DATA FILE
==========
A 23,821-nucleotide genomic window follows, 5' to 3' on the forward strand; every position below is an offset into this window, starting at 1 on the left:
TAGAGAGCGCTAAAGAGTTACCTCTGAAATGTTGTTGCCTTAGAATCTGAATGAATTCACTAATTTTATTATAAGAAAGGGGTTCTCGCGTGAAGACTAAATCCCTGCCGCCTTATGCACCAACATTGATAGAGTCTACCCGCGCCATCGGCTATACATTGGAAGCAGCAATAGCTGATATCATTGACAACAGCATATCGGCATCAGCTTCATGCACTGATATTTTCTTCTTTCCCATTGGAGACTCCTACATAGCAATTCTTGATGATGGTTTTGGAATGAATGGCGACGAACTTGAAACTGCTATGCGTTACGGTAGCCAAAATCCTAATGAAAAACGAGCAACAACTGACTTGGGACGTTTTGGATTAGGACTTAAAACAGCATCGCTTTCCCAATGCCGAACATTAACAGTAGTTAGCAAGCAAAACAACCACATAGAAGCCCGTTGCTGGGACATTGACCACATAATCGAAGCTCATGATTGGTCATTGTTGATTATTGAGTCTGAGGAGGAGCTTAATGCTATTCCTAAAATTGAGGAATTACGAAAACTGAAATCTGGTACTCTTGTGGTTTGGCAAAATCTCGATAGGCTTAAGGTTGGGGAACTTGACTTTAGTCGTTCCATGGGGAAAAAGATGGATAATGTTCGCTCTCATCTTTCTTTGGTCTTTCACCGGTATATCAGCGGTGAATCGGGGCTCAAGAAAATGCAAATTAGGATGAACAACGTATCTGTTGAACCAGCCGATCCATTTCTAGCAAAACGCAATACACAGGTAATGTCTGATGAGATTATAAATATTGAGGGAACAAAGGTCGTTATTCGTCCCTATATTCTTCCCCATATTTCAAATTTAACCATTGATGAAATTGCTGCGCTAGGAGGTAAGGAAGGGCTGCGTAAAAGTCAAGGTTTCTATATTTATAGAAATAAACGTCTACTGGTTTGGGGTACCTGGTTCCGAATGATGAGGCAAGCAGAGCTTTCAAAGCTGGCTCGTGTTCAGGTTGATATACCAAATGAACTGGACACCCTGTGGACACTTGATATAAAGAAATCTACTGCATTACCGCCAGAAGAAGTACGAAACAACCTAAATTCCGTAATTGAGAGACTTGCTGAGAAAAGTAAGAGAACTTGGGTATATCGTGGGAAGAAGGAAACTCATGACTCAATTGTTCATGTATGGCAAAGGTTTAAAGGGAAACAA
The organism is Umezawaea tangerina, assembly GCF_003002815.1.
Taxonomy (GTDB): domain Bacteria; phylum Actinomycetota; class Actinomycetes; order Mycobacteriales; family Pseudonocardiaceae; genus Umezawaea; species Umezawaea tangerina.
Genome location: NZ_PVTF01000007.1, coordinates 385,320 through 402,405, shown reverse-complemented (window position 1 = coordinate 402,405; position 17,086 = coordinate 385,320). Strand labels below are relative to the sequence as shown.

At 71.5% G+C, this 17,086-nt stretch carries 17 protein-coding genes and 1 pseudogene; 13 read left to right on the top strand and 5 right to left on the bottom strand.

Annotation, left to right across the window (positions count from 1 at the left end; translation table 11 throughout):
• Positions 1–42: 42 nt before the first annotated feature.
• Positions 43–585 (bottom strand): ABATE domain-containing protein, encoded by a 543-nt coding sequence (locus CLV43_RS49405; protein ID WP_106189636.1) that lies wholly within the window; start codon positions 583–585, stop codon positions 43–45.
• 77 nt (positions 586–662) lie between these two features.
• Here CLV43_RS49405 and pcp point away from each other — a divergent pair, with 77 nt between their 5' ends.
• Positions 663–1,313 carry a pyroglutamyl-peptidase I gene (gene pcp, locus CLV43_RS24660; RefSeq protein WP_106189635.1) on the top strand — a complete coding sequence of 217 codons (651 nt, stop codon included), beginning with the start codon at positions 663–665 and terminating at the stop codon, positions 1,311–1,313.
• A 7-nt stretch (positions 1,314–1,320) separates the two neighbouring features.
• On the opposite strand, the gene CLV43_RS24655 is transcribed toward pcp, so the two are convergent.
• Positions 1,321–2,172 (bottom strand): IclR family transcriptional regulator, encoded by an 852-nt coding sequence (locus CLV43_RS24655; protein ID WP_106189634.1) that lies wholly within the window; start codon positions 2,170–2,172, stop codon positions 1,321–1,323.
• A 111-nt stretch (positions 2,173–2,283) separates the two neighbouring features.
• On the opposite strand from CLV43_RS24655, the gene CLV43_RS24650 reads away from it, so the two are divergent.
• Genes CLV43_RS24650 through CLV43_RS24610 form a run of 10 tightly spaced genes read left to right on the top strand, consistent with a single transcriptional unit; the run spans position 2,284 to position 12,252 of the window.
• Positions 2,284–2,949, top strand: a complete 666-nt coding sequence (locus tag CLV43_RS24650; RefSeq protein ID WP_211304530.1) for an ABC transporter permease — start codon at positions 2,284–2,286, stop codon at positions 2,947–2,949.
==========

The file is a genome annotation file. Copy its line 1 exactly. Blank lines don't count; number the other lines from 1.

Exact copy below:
A 23,821-nucleotide genomic window follows, 5' to 3' on the forward strand; every position below is an offset into this window, starting at 1 on the left: